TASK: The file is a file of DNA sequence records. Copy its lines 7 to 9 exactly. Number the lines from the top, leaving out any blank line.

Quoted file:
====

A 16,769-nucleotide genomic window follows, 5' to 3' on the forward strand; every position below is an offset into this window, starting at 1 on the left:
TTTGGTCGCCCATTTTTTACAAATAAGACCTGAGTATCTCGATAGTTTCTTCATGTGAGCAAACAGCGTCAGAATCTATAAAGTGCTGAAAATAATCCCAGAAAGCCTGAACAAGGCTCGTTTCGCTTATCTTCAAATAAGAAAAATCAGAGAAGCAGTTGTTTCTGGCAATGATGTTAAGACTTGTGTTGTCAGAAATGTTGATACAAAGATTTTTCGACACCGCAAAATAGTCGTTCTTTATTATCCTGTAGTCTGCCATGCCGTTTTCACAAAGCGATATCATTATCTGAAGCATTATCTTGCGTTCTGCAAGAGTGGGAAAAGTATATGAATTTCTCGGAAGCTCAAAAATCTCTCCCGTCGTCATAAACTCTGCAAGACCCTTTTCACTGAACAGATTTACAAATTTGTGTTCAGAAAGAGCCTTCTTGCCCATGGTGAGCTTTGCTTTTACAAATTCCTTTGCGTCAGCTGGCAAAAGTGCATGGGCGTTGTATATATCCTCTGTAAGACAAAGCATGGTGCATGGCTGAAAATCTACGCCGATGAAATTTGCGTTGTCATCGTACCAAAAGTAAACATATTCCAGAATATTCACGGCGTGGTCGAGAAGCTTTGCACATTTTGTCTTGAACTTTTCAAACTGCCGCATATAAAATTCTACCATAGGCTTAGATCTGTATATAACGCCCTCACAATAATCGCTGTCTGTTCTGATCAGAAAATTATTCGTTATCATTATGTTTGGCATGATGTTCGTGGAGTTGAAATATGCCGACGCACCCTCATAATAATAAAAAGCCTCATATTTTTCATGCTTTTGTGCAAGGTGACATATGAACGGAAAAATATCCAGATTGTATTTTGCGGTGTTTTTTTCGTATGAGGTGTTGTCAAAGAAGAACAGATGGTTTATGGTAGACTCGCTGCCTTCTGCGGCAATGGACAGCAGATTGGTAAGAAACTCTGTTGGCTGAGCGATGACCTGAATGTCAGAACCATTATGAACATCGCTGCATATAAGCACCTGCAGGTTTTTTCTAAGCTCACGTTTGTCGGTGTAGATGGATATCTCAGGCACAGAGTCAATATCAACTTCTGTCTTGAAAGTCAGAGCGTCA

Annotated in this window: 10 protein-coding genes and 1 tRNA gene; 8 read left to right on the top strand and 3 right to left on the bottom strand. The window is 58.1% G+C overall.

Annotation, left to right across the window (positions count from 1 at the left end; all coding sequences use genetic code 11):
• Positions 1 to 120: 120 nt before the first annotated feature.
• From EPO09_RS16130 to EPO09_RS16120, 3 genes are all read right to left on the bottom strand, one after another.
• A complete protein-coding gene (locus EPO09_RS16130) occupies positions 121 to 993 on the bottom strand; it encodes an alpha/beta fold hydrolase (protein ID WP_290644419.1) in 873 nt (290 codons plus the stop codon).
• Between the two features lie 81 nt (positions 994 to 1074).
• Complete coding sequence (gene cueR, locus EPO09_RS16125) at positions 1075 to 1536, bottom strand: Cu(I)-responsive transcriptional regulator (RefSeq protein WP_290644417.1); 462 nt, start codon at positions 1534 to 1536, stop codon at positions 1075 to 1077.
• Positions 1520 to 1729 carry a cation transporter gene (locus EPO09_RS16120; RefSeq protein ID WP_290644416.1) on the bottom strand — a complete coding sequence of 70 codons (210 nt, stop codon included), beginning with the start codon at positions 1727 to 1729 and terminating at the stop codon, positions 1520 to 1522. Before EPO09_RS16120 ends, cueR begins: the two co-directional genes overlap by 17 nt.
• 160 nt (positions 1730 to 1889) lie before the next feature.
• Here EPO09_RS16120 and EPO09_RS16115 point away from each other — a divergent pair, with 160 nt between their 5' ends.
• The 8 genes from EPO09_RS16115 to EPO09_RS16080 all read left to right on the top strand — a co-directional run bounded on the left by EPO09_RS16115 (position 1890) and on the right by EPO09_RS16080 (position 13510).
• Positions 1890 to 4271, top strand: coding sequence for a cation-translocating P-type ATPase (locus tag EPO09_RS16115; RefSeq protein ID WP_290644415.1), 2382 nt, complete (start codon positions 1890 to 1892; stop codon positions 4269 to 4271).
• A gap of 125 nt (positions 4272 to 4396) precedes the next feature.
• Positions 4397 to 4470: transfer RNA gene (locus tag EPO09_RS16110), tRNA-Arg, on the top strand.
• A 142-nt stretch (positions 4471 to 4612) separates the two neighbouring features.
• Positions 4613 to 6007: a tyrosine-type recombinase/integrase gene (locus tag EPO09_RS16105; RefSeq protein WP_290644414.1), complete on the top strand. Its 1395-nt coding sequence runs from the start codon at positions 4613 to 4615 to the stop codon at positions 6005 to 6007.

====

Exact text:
• A complete protein-coding gene (locus EPO09_RS16130) occupies positions 121 to 993 on the bottom strand; it encodes an alpha/beta fold hydrolase (protein ID WP_290644419.1) in 873 nt (290 codons plus the stop codon).
• Between the two features lie 81 nt (positions 994 to 1074).
• Complete coding sequence (gene cueR, locus EPO09_RS16125) at positions 1075 to 1536, bottom strand: Cu(I)-responsive transcriptional regulator (RefSeq protein WP_290644417.1); 462 nt, start codon at positions 1534 to 1536, stop codon at positions 1075 to 1077.